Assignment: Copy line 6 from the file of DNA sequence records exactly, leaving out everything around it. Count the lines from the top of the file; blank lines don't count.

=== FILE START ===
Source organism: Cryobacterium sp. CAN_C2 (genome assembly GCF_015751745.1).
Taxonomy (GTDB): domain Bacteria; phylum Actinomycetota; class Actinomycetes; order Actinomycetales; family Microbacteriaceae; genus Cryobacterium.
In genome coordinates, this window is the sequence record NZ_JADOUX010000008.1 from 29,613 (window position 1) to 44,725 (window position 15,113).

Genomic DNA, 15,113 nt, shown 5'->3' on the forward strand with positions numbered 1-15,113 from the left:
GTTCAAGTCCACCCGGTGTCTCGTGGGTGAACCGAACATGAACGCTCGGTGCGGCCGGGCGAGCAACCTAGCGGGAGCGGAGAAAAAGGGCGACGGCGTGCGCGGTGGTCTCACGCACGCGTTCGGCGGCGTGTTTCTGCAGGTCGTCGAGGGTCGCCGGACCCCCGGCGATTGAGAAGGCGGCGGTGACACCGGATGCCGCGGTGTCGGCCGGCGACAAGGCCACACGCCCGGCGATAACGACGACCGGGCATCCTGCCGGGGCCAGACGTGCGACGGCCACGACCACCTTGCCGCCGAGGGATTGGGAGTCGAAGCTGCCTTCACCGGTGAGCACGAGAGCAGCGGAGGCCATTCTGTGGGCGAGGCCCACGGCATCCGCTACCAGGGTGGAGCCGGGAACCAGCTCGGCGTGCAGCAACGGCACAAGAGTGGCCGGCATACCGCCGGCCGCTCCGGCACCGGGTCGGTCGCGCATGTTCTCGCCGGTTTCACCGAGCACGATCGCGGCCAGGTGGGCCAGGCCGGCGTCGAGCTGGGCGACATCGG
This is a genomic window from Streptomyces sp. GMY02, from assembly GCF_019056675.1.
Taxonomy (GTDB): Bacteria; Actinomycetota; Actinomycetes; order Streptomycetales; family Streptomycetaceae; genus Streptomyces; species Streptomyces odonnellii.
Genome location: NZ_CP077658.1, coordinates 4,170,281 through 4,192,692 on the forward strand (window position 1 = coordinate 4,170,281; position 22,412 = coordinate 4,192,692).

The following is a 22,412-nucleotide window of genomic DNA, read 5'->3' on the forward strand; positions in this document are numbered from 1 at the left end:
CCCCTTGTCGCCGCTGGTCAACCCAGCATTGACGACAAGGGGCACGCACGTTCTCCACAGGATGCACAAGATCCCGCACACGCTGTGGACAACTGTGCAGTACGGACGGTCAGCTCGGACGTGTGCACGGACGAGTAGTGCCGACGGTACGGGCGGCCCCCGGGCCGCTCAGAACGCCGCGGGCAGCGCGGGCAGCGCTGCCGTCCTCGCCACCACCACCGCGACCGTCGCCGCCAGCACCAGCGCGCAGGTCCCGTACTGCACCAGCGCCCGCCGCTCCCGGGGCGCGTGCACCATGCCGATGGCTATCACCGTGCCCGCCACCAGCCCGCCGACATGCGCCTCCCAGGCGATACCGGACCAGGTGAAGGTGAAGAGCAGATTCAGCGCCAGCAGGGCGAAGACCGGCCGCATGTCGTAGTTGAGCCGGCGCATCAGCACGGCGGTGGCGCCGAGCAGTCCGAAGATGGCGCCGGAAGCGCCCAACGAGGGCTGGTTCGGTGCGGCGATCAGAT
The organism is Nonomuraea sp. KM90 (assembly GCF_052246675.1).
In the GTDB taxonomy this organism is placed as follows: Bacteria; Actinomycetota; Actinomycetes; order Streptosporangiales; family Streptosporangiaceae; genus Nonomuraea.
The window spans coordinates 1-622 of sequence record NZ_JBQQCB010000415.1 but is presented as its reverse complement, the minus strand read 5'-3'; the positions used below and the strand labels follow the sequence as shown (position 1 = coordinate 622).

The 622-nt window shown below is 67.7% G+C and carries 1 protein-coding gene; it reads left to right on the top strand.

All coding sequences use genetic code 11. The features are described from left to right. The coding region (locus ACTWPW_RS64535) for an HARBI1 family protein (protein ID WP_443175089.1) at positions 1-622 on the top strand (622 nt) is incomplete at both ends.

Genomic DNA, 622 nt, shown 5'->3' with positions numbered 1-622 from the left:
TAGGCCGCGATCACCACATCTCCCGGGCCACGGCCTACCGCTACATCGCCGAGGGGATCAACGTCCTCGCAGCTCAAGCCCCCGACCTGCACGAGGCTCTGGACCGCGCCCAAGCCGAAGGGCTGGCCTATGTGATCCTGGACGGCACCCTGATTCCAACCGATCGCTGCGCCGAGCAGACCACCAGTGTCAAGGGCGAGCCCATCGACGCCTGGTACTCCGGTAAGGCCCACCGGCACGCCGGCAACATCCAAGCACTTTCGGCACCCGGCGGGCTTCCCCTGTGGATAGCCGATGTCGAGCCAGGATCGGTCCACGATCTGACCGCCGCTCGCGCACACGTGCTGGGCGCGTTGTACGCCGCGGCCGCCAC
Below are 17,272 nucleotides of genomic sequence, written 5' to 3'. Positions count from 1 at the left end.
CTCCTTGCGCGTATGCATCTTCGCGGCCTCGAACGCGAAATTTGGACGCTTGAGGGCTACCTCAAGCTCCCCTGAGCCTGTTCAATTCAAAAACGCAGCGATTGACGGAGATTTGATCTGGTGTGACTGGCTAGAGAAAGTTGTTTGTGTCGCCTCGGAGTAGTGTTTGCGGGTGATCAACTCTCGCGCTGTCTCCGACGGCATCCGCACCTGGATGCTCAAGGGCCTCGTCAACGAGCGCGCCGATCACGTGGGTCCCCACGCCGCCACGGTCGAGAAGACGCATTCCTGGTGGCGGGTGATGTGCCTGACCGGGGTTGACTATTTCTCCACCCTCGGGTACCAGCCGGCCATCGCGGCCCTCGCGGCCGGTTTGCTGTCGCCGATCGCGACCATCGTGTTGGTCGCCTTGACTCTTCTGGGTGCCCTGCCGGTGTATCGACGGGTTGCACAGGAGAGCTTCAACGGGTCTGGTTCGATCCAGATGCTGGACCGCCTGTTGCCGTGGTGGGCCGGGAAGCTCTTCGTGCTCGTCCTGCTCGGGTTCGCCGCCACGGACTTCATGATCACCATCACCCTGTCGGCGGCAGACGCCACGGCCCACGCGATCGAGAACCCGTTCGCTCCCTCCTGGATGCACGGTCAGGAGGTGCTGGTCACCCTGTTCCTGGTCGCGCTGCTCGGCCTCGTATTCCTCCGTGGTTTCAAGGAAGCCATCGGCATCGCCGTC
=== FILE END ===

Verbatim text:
This is a genomic window from Streptomyces sp. GMY02, from assembly GCF_019056675.1.